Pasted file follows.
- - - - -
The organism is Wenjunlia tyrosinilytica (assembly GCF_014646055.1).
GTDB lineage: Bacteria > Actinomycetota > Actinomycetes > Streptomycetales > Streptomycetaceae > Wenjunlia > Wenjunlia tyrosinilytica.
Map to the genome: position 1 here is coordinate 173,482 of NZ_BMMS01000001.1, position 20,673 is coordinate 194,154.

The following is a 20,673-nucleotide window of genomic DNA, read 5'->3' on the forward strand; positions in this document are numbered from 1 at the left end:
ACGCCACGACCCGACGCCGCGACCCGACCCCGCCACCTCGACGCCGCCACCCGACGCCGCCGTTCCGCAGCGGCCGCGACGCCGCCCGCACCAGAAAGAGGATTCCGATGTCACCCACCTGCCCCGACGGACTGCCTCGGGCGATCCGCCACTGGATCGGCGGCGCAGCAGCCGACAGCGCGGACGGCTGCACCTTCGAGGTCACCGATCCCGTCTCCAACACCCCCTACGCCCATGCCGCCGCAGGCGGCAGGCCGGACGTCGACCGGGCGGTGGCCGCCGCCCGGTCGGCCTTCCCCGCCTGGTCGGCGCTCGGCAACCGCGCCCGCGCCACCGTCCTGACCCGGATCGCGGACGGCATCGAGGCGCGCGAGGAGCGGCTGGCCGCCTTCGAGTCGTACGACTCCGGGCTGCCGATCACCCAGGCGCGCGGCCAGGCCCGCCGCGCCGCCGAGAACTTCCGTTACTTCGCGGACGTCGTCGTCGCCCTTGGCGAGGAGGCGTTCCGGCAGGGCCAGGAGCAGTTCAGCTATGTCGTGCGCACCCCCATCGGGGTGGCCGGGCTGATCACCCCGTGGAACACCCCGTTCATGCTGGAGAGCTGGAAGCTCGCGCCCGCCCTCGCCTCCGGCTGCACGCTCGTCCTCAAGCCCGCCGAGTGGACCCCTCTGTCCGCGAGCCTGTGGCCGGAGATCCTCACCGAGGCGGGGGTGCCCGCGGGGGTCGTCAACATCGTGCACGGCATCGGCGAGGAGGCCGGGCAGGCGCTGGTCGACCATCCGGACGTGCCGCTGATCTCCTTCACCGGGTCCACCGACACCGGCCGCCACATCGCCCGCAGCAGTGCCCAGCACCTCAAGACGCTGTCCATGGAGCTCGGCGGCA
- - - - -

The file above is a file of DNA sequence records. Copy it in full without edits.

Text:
The organism is Wenjunlia tyrosinilytica (assembly GCF_014646055.1).
GTDB lineage: Bacteria > Actinomycetota > Actinomycetes > Streptomycetales > Streptomycetaceae > Wenjunlia > Wenjunlia tyrosinilytica.
Map to the genome: position 1 here is coordinate 173,482 of NZ_BMMS01000001.1, position 20,673 is coordinate 194,154.

The following is a 20,673-nucleotide window of genomic DNA, read 5'->3' on the forward strand; positions in this document are numbered from 1 at the left end:
ACGCCACGACCCGACGCCGCGACCCGACCCCGCCACCTCGACGCCGCCACCCGACGCCGCCGTTCCGCAGCGGCCGCGACGCCGCCCGCACCAGAAAGAGGATTCCGATGTCACCCACCTGCCCCGACGGACTGCCTCGGGCGATCCGCCACTGGATCGGCGGCGCAGCAGCCGACAGCGCGGACGGCTGCACCTTCGAGGTCACCGATCCCGTCTCCAACACCCCCTACGCCCATGCCGCCGCAGGCGGCAGGCCGGACGTCGACCGGGCGGTGGCCGCCGCCCGGTCGGCCTTCCCCGCCTGGTCGGCGCTCGGCAACCGCGCCCGCGCCACCGTCCTGACCCGGATCGCGGACGGCATCGAGGCGCGCGAGGAGCGGCTGGCCGCCTTCGAGTCGTACGACTCCGGGCTGCCGATCACCCAGGCGCGCGGCCAGGCCCGCCGCGCCGCCGAGAACTTCCGTTACTTCGCGGACGTCGTCGTCGCCCTTGGCGAGGAGGCGTTCCGGCAGGGCCAGGAGCAGTTCAGCTATGTCGTGCGCACCCCCATCGGGGTGGCCGGGCTGATCACCCCGTGGAACACCCCGTTCATGCTGGAGAGCTGGAAGCTCGCGCCCGCCCTCGCCTCCGGCTGCACGCTCGTCCTCAAGCCCGCCGAGTGGACCCCTCTGTCCGCGAGCCTGTGGCCGGAGATCCTCACCGAGGCGGGGGTGCCCGCGGGGGTCGTCAACATCGTGCACGGCATCGGCGAGGAGGCCGGGCAGGCGCTGGTCGACCATCCGGACGTGCCGCTGATCTCCTTCACCGGGTCCACCGACACCGGCCGCCACATCGCCCGCAGCAGTGCCCAGCACCTCAAGACGCTGTCCATGGAGCTCGGCGGCA